Muskegon Firm Protects Businesses From Dumpster Divers

May 7, 2002
| By Katy Rent |
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MUSKEGON – In a world where “Dumpster diving” is becoming an occupation, confidentiality is key. One way to protect your company’s confidentiality is to properly dispose of all sensitive material.

The other key factor to the equation is Lakeshore Confidential Destruction (LCD).

A new state law in Wisconsin requires businesses to properly dispose of all patient or client material. The state defines “properly dispose” as shredding and erasing all data that relates to the client. The “Dumpster Diving Law,” included in the 1999-2001 state budget, is designed to protect Wisconsin residents from having their identities stolen by people rummaging through trash.

Businesses that don’t properly destroy records can be fined up to $1,000 per violation when the law takes effect. Businesses can also be held liable in civil court for damages suffered by anyone whose personal information is improperly thrown away.

Lakeshore Confidential Destruction hopes this law will soon become part of Michigan’s statutes.

LCD, owned by Gary and Charlotte Olson, is in the business of destruction. It’s also a business that, over time, is becoming more and more necessary. One of the reasons for that is the speed with which white collar crime, including identity theft, is growing.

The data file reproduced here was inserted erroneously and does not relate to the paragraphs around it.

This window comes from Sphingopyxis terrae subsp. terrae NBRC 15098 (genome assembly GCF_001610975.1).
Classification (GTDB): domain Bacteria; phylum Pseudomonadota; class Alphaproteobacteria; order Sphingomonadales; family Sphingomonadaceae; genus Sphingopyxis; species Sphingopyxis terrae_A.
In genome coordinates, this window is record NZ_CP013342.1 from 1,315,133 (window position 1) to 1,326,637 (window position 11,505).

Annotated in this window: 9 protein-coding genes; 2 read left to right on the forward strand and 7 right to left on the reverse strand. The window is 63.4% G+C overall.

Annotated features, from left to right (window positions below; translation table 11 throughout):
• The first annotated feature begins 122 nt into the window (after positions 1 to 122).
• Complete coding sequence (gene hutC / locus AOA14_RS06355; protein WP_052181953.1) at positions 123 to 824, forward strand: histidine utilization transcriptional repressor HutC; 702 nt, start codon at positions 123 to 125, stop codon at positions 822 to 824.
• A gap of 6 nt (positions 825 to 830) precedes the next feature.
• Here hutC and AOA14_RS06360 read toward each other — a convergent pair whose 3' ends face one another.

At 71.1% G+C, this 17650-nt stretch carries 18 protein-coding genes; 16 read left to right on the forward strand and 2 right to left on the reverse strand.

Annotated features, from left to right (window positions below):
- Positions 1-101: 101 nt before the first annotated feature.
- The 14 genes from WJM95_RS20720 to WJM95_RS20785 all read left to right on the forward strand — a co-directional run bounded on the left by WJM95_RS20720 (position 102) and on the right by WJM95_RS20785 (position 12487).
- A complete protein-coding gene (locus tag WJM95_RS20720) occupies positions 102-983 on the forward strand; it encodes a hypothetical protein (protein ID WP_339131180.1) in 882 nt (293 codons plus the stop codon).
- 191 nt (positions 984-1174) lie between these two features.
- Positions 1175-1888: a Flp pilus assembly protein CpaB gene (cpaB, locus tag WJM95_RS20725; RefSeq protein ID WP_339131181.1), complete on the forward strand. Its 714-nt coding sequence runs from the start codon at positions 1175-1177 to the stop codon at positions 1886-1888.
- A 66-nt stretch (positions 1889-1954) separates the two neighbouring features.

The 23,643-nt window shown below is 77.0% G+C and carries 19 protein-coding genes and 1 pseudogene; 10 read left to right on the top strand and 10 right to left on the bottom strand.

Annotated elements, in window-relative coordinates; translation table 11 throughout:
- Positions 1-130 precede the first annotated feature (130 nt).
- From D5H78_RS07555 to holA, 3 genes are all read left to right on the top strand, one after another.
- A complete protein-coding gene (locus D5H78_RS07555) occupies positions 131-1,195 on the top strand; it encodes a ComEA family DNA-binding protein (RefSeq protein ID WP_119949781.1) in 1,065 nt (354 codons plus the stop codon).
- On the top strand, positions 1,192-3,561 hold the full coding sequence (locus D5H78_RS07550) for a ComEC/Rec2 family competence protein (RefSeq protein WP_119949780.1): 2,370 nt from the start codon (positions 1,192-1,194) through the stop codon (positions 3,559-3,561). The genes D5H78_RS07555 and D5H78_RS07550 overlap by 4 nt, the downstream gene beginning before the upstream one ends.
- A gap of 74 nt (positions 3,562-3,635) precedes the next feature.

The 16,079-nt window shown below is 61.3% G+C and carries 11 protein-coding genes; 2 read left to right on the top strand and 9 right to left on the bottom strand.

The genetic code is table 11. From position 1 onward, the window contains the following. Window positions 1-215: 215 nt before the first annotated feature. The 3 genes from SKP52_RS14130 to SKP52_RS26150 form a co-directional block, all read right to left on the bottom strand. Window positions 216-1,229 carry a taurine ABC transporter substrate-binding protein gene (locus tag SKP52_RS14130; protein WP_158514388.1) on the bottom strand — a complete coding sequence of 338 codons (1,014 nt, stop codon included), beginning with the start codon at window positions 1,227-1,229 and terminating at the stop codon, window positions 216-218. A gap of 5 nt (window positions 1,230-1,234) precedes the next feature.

LCD has established its Muskegon office by running a smooth and secure operation. In addition to document destruction, the company also offers businesses the option of storing documents at its facility. When the client no longer wants its stored documents, LCD will then destroy the material.

This can be done in a couple of different ways. One option is to have a locked container for sensitive documents at the client’s office. The client simply deposits documents into the container, which is picked up by an LCD truck and taken to disposal. There are two keys for the container; one kept by the company and one kept by LCD.

When LCD picks up the container, the driver fills out an order and the customer signs a release. The locked container is then taken to the plant and logged. Each container is labeled with the customer’s name on it and if sorting is not required it is tipped into the shredder.

When shredding is complete the label is removed and the time is documented.

“We can track a container from pickup time until destruction time; nothing is missed,” said Charlotte Olson. At the end of the trail the customer is given a “certificate of destruction.”

“All of our employees are licensed and bonded so things are very secure,” said Gary Olson.

After shredding, the paper is bound into 1,000-pound bales and kept until there is enough for a truckload. The paper then goes to a pulp mill where it is cleaned and the ink removed. The paper is turned into other paper materials, most likely tissue, the Olsons said.

The second option, which is even more secure than the first, is to have LCD’s Mobile Onsite Destruction Service come straight to the customer and shred documents on site. “We have a shredder in the truck and the customer can have documents that can’t leave the building shredded while they watch. We then take the shreds in bags and bring it to the plant to be bound with the other paper,” said Charlotte Olson. “We also allow customers to come here and watch their documents be shredded if they wish.”